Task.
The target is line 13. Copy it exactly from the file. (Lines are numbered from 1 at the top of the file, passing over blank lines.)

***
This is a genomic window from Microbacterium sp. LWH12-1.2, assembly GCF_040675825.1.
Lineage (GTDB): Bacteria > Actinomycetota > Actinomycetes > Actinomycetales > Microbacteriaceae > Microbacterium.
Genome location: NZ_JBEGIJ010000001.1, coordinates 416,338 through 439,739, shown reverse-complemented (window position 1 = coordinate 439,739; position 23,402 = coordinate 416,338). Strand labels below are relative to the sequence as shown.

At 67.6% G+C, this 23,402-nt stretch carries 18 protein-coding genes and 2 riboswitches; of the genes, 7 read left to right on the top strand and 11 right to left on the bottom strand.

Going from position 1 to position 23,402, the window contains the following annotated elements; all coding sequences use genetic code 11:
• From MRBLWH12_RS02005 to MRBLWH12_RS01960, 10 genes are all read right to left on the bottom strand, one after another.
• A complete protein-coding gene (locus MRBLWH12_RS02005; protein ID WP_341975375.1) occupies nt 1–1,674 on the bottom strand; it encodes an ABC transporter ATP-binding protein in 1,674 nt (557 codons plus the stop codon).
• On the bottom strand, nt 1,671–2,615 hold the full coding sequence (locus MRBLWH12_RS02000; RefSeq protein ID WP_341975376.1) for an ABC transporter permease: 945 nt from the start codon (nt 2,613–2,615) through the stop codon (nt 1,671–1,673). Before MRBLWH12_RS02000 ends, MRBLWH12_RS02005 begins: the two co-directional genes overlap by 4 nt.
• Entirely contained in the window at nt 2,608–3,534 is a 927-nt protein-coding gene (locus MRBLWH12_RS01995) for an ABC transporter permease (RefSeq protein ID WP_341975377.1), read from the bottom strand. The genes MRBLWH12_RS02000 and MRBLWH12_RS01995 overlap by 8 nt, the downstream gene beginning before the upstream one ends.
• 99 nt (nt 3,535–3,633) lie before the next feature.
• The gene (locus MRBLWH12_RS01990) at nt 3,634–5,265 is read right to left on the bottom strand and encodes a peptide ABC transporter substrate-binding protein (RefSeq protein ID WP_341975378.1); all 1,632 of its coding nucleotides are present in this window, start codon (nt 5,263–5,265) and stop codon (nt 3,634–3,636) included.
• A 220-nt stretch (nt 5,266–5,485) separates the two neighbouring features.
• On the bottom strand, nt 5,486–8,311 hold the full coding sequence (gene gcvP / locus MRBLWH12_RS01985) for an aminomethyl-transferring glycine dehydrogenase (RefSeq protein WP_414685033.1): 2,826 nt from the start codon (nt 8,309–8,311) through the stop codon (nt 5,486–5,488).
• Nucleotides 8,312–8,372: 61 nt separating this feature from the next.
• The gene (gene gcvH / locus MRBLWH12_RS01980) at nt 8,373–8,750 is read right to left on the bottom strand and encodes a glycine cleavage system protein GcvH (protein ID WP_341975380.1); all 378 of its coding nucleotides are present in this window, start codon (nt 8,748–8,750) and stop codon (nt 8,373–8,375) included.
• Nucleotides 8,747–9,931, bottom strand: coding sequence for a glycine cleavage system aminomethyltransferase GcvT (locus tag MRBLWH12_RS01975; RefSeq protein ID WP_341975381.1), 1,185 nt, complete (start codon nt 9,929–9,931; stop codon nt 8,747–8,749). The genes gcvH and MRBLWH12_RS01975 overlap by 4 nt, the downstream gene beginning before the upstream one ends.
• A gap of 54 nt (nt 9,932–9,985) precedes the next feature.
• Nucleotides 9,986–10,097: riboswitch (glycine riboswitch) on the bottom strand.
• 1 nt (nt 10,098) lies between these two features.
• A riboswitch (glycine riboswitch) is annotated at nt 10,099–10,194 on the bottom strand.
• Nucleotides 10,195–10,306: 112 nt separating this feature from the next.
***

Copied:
• On the bottom strand, nt 5,486–8,311 hold the full coding sequence (gene gcvP / locus MRBLWH12_RS01985) for an aminomethyl-transferring glycine dehydrogenase (RefSeq protein WP_414685033.1): 2,826 nt from the start codon (nt 8,309–8,311) through the stop codon (nt 5,486–5,488).